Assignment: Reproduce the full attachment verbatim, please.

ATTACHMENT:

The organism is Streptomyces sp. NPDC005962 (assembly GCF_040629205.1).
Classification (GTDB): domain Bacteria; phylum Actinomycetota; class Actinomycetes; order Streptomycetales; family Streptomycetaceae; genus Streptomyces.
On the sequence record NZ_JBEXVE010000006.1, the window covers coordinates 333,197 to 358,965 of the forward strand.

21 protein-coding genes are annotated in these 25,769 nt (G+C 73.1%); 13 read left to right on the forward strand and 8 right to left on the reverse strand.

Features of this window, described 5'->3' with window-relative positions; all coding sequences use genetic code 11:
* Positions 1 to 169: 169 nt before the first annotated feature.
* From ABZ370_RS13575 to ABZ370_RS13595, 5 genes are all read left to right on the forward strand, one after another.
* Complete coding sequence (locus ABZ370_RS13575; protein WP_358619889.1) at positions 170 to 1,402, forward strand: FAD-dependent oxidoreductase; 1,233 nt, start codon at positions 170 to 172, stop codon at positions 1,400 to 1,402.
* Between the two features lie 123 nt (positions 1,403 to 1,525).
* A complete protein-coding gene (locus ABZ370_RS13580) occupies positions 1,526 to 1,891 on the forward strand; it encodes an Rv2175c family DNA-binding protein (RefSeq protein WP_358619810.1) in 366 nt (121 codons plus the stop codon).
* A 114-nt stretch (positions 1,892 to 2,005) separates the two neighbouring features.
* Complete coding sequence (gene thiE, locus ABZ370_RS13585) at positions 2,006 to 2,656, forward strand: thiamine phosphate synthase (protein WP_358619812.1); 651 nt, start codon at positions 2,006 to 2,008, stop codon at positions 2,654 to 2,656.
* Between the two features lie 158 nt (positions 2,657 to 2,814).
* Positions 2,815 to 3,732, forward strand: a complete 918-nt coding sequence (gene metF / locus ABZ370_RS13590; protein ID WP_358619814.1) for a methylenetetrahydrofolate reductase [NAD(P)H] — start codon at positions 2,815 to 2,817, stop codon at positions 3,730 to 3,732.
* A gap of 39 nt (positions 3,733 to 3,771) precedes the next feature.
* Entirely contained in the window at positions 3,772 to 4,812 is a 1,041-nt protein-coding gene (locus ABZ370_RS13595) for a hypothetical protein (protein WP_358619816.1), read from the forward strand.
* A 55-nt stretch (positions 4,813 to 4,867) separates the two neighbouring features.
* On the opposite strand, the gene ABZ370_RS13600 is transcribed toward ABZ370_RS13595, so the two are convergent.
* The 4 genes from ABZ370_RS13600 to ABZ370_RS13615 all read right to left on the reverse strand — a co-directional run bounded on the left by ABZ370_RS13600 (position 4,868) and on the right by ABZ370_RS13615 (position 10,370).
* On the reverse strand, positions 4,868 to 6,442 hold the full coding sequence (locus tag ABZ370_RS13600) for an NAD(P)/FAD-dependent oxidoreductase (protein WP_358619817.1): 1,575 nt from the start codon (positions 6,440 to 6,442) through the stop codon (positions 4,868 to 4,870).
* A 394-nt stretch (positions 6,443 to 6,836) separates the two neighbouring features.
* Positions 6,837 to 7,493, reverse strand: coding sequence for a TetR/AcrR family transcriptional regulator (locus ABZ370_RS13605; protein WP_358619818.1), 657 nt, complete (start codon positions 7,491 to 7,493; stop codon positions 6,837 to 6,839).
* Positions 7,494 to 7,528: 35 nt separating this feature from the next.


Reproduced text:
The organism is Streptomyces sp. NPDC005962 (assembly GCF_040629205.1).
Classification (GTDB): domain Bacteria; phylum Actinomycetota; class Actinomycetes; order Streptomycetales; family Streptomycetaceae; genus Streptomyces.
On the sequence record NZ_JBEXVE010000006.1, the window covers coordinates 333,197 to 358,965 of the forward strand.

21 protein-coding genes are annotated in these 25,769 nt (G+C 73.1%); 13 read left to right on the forward strand and 8 right to left on the reverse strand.

Features of this window, described 5'->3' with window-relative positions; all coding sequences use genetic code 11:
* Positions 1 to 169: 169 nt before the first annotated feature.
* From ABZ370_RS13575 to ABZ370_RS13595, 5 genes are all read left to right on the forward strand, one after another.
* Complete coding sequence (locus ABZ370_RS13575; protein WP_358619889.1) at positions 170 to 1,402, forward strand: FAD-dependent oxidoreductase; 1,233 nt, start codon at positions 170 to 172, stop codon at positions 1,400 to 1,402.
* Between the two features lie 123 nt (positions 1,403 to 1,525).
* A complete protein-coding gene (locus ABZ370_RS13580) occupies positions 1,526 to 1,891 on the forward strand; it encodes an Rv2175c family DNA-binding protein (RefSeq protein WP_358619810.1) in 366 nt (121 codons plus the stop codon).
* A 114-nt stretch (positions 1,892 to 2,005) separates the two neighbouring features.
* Complete coding sequence (gene thiE, locus ABZ370_RS13585) at positions 2,006 to 2,656, forward strand: thiamine phosphate synthase (protein WP_358619812.1); 651 nt, start codon at positions 2,006 to 2,008, stop codon at positions 2,654 to 2,656.
* Between the two features lie 158 nt (positions 2,657 to 2,814).
* Positions 2,815 to 3,732, forward strand: a complete 918-nt coding sequence (gene metF / locus ABZ370_RS13590; protein ID WP_358619814.1) for a methylenetetrahydrofolate reductase [NAD(P)H] — start codon at positions 2,815 to 2,817, stop codon at positions 3,730 to 3,732.
* A gap of 39 nt (positions 3,733 to 3,771) precedes the next feature.
* Entirely contained in the window at positions 3,772 to 4,812 is a 1,041-nt protein-coding gene (locus ABZ370_RS13595) for a hypothetical protein (protein WP_358619816.1), read from the forward strand.
* A 55-nt stretch (positions 4,813 to 4,867) separates the two neighbouring features.
* On the opposite strand, the gene ABZ370_RS13600 is transcribed toward ABZ370_RS13595, so the two are convergent.
* The 4 genes from ABZ370_RS13600 to ABZ370_RS13615 all read right to left on the reverse strand — a co-directional run bounded on the left by ABZ370_RS13600 (position 4,868) and on the right by ABZ370_RS13615 (position 10,370).
* On the reverse strand, positions 4,868 to 6,442 hold the full coding sequence (locus tag ABZ370_RS13600) for an NAD(P)/FAD-dependent oxidoreductase (protein WP_358619817.1): 1,575 nt from the start codon (positions 6,440 to 6,442) through the stop codon (positions 4,868 to 4,870).
* A 394-nt stretch (positions 6,443 to 6,836) separates the two neighbouring features.
* Positions 6,837 to 7,493, reverse strand: coding sequence for a TetR/AcrR family transcriptional regulator (locus ABZ370_RS13605; protein WP_358619818.1), 657 nt, complete (start codon positions 7,491 to 7,493; stop codon positions 6,837 to 6,839).
* Positions 7,494 to 7,528: 35 nt separating this feature from the next.